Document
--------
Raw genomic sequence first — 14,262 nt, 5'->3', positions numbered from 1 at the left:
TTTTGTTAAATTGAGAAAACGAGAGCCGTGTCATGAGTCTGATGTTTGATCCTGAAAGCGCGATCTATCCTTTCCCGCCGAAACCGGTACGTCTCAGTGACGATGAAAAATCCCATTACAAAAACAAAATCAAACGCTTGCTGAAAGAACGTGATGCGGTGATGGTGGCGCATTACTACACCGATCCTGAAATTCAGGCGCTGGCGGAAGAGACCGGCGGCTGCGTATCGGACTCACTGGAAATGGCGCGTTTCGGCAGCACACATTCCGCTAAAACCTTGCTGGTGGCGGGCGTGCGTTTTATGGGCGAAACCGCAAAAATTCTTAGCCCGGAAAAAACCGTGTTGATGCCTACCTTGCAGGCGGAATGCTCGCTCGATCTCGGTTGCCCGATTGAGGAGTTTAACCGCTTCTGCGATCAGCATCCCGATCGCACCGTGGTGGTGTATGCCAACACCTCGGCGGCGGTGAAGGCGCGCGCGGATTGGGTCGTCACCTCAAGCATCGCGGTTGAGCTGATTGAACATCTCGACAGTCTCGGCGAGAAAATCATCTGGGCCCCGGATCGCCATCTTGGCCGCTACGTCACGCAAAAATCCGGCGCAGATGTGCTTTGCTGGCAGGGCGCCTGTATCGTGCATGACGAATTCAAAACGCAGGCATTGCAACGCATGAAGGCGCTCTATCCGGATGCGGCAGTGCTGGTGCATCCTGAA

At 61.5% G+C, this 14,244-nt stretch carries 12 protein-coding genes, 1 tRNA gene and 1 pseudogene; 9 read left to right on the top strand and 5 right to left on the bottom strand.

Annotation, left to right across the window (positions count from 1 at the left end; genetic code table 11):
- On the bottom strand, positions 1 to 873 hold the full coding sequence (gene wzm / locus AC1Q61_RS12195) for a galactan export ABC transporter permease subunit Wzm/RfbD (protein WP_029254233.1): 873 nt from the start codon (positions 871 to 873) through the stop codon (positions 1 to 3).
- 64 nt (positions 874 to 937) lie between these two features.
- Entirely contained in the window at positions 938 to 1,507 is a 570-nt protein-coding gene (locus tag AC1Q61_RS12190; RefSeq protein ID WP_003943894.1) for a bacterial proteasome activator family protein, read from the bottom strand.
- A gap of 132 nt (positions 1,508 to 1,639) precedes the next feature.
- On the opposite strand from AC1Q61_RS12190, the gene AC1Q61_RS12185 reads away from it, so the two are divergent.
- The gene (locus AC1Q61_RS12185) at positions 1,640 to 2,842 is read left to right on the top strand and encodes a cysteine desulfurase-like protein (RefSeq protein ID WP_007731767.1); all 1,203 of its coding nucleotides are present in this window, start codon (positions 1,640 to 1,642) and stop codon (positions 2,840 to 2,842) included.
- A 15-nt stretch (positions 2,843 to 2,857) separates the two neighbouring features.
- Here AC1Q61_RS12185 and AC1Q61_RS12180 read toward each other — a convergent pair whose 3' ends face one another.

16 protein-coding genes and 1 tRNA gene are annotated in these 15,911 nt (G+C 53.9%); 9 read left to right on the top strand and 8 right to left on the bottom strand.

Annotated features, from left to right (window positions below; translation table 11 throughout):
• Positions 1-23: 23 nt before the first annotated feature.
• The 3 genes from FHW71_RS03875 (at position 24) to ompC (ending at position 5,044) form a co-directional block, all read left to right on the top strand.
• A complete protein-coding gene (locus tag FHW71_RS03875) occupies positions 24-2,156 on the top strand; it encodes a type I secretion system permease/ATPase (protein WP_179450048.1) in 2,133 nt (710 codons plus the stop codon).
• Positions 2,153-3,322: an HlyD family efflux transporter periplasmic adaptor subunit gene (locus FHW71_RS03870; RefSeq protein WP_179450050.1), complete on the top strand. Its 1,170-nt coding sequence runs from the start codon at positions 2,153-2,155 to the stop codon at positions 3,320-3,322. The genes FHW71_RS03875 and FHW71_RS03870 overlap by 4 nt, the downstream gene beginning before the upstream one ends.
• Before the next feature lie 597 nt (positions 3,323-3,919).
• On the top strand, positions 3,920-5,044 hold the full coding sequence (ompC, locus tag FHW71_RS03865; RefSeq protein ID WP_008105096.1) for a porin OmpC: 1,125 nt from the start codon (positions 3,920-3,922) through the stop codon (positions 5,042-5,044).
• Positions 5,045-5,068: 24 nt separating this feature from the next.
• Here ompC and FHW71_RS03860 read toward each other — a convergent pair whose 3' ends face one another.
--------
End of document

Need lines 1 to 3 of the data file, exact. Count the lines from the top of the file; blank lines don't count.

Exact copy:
Raw genomic sequence first — 14,262 nt, 5'->3', positions numbered from 1 at the left:
TTTTGTTAAATTGAGAAAACGAGAGCCGTGTCATGAGTCTGATGTTTGATCCTGAAAGCGCGATCTATCCTTTCCCGCCGAAACCGGTACGTCTCAGTGACGATGAAAAATCCCATTACAAAAACAAAATCAAACGCTTGCTGAAAGAACGTGATGCGGTGATGGTGGCGCATTACTACACCGATCCTGAAATTCAGGCGCTGGCGGAAGAGACCGGCGGCTGCGTATCGGACTCACTGGAAATGGCGCGTTTCGGCAGCACACATTCCGCTAAAACCTTGCTGGTGGCGGGCGTGCGTTTTATGGGCGAAACCGCAAAAATTCTTAGCCCGGAAAAAACCGTGTTGATGCCTACCTTGCAGGCGGAATGCTCGCTCGATCTCGGTTGCCCGATTGAGGAGTTTAACCGCTTCTGCGATCAGCATCCCGATCGCACCGTGGTGGTGTATGCCAACACCTCGGCGGCGGTGAAGGCGCGCGCGGATTGGGTCGTCACCTCAAGCATCGCGGTTGAGCTGATTGAACATCTCGACAGTCTCGGCGAGAAAATCATCTGGGCCCCGGATCGCCATCTTGGCCGCTACGTCACGCAAAAATCCGGCGCAGATGTGCTTTGCTGGCAGGGCGCCTGTATCGTGCATGACGAATTCAAAACGCAGGCATTGCAACGCATGAAGGCGCTCTATCCGGATGCGGCAGTGCTGGTGCATCCTGAA

At 61.5% G+C, this 14,244-nt stretch carries 12 protein-coding genes, 1 tRNA gene and 1 pseudogene; 9 read left to right on the top strand and 5 right to left on the bottom strand.